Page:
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Healthy Aging: 5 Tips for Getting the Sleep You Need

5 Tips for Getting the Sleep You Need

Numerous scientific studies have demonstrated how vital to health a good night’s sleep is – at all ages but especially for seniors. Researchers at the University of California, Berkley have recently identified a link between short-term memory loss and inconsistent sleep among the aging population. And cardiac specialists have long known of the importance of sleep to the health of the cardiovascular system, which comes under more stress the older you get.

Unfortunately, even if you understand that a good night’s sleep is essential to healthy aging, it is not that simple to get one. The older you become, the more likely it is you will suffer from insomnia and low quality sleep. The body at 70 simply doesn’t spend as much time in deep sleep as it did at 30, 40, or even 50, no matter how long you lie in bed trying.

Still, there are steps you can take to get the sleep you need. Here are five:

  1. Check medicines: For the aging patient, no matter what the complaint, this should always be the first step toward a solution. Many seniors are on a cocktail of different drugs often prescribed by different doctors. Make sure you talk to your primary care physician about all of the medicines you’re on and whether restlessness is a side effect of any one of them or of an interaction. Further, many drugs that will cause sleepiness in younger patients–like OTC sleeping pills or antihistamines–can have the opposite effect as you age.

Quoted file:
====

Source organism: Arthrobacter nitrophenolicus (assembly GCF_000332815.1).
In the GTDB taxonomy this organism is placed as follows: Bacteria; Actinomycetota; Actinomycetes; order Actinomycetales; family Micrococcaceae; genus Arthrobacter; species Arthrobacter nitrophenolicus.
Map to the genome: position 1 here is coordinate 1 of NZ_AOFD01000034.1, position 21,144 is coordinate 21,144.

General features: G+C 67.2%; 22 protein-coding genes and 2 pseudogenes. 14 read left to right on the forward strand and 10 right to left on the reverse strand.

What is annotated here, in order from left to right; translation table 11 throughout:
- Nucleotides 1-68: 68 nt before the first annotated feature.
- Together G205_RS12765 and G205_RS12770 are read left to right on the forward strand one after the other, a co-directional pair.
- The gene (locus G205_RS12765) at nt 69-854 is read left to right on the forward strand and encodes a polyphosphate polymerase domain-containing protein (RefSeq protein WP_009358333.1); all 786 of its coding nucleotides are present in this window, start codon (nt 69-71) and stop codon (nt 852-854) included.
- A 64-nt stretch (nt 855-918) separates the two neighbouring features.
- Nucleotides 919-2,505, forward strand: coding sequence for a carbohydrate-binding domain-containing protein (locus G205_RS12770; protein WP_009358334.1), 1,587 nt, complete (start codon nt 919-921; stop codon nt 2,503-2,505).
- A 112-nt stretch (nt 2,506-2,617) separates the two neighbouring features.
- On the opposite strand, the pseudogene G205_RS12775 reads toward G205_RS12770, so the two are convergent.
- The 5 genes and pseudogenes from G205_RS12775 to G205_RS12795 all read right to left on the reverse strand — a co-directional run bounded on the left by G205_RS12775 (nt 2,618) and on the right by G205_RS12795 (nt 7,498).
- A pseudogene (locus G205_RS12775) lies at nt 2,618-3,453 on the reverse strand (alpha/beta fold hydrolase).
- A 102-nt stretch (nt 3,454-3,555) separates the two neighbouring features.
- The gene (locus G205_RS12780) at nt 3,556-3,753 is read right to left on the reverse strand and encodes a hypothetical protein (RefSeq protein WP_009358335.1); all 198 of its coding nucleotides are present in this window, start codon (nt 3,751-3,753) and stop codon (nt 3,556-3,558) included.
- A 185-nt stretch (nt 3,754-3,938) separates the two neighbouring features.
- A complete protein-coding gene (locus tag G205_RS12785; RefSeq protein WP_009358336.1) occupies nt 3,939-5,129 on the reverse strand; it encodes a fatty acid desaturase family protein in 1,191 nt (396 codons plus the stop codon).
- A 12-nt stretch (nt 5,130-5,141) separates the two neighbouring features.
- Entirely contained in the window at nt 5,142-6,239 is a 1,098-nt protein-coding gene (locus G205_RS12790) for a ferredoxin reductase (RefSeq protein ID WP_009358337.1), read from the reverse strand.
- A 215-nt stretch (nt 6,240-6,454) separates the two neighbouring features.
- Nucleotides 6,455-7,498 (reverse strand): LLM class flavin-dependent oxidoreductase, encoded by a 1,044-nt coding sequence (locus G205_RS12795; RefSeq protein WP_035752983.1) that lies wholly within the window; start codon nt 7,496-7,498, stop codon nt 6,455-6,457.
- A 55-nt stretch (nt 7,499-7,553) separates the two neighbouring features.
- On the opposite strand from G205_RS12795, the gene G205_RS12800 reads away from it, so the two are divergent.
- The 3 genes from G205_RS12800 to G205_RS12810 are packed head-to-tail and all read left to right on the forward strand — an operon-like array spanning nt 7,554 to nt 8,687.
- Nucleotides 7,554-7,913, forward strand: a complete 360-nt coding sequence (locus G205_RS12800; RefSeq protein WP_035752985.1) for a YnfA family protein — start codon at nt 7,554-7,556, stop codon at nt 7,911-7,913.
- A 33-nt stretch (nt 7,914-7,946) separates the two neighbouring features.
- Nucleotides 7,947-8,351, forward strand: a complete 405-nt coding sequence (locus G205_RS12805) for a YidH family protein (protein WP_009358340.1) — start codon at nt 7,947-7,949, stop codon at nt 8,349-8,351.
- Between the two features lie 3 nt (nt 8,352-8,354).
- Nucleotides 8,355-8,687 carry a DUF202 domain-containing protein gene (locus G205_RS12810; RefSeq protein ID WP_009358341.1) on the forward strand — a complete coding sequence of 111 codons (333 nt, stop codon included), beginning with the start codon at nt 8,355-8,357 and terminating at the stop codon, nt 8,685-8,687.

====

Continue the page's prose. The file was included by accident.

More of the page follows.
2. Get on a sleep schedule: The body is programmed to lock into a schedule of sleeping and waking periods. Try to go to bed and wake up at the same time each day, and you’ll soon find your body more quickly falling asleep and more fully waking up.
  3. Don’t take naps: It’s best to get the sleep you need in one long go at night. Doing so will give you a better chance of falling into the deep, restorative sleep you require to stay healthy.
  4. Adopt the twenty-minute rule: If you have tried and failed to fall asleep for 20 minutes, get up and do a quiet activity (no screen time) in a dimly lit room until you feel sleepy. Just lying in bed with your thoughts racing will ensure you’ll never drop off.
  5. Avoid caffeine, nicotine, and alcohol before bed: Cutting out caffeine after noon or so to cure insomnia is a well-known recommendation. But fewer people know that last cigarette before bed can keep you awake as much a cup of coffee would. And though alcohol may make you feel drowsy and even help you fall asleep initially, it also keeps you from a deep sleep and can often result in waking just a few hours after you go to bed.

Sleep is nature’s way of giving the body time to heal and regain energy, something that is more important as you age. Try these tips to make sure you are getting the rest you need, every night.